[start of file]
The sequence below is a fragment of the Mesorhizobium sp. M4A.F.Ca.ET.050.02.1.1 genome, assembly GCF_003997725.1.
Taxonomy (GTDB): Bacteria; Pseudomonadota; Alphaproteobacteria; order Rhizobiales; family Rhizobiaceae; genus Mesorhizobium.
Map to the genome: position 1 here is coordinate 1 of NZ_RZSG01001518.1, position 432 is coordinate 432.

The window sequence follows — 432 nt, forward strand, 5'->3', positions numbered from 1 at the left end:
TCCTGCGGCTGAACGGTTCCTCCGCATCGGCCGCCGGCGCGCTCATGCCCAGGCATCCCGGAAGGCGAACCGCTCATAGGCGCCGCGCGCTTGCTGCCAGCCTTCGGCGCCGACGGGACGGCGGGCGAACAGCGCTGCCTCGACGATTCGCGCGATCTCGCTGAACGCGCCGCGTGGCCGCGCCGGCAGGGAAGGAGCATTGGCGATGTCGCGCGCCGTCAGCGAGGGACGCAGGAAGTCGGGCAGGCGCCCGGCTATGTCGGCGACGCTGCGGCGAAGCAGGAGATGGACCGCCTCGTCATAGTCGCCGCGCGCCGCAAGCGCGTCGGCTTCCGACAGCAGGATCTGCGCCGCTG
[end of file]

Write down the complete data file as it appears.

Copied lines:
The sequence below is a fragment of the Mesorhizobium sp. M4A.F.Ca.ET.050.02.1.1 genome, assembly GCF_003997725.1.
Taxonomy (GTDB): Bacteria; Pseudomonadota; Alphaproteobacteria; order Rhizobiales; family Rhizobiaceae; genus Mesorhizobium.
Map to the genome: position 1 here is coordinate 1 of NZ_RZSG01001518.1, position 432 is coordinate 432.

The window sequence follows — 432 nt, forward strand, 5'->3', positions numbered from 1 at the left end:
TCCTGCGGCTGAACGGTTCCTCCGCATCGGCCGCCGGCGCGCTCATGCCCAGGCATCCCGGAAGGCGAACCGCTCATAGGCGCCGCGCGCTTGCTGCCAGCCTTCGGCGCCGACGGGACGGCGGGCGAACAGCGCTGCCTCGACGATTCGCGCGATCTCGCTGAACGCGCCGCGTGGCCGCGCCGGCAGGGAAGGAGCATTGGCGATGTCGCGCGCCGTCAGCGAGGGACGCAGGAAGTCGGGCAGGCGCCCGGCTATGTCGGCGACGCTGCGGCGAAGCAGGAGATGGACCGCCTCGTCATAGTCGCCGCGCGCCGCAAGCGCGTCGGCTTCCGACAGCAGGATCTGCGCCGCTG